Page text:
Abstract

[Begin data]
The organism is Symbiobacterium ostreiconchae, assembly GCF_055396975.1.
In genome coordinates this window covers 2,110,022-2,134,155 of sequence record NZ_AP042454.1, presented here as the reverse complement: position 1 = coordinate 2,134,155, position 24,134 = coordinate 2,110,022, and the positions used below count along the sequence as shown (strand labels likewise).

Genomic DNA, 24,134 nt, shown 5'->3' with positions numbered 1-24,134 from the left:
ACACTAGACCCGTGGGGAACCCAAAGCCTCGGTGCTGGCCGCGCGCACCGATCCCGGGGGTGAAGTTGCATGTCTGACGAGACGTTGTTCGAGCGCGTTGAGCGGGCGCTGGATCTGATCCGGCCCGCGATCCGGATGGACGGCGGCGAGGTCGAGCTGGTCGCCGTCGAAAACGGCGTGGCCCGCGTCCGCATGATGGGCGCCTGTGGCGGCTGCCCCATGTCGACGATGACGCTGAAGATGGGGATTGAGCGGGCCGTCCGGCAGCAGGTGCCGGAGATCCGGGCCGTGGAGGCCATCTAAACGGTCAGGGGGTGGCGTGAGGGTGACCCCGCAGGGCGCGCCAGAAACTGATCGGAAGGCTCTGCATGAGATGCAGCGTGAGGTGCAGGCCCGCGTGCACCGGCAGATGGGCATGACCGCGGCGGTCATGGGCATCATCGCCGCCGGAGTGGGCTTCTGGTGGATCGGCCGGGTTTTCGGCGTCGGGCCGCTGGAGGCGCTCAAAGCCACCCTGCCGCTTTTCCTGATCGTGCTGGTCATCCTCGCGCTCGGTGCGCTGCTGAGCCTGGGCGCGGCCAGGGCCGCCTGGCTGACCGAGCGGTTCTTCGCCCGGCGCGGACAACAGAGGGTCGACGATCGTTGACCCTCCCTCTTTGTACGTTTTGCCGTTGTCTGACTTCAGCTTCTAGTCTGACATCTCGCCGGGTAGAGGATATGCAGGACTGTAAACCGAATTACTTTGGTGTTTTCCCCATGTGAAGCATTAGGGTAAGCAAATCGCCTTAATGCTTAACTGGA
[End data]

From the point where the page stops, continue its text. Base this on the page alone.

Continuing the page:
Barite (BaSO4) is found throughout the ocean, yet seawater is undersaturated with respect to barite, and organisms that could account for the abundance of barite have not yet been identified. The mechanism for barite formation in seawater is not fully understood. Here we show that marine bacteria have the ability to precipitate barite through a metabolically mediated biomineralization process. We precipitated barite in laboratory experiments in the presence of several strains of marine bacteria grown on yeast media enriched with barium (Ba); barite did not precipitate under identical conditions in killed-bacteria controls. The crystals develop from amorphous, phosphorous-rich spherical precursors with fibrous internal textures, common in bacterial mineral precipitation. Bacterial mediation of barite precipitation can explain the distribution of barite in the water column and the occurrence of barite crystals in organic-rich sinking aggregates where bacteria are concentrated. This finding has implications for the use of barite and Ba proxies in paleoceanographic research.

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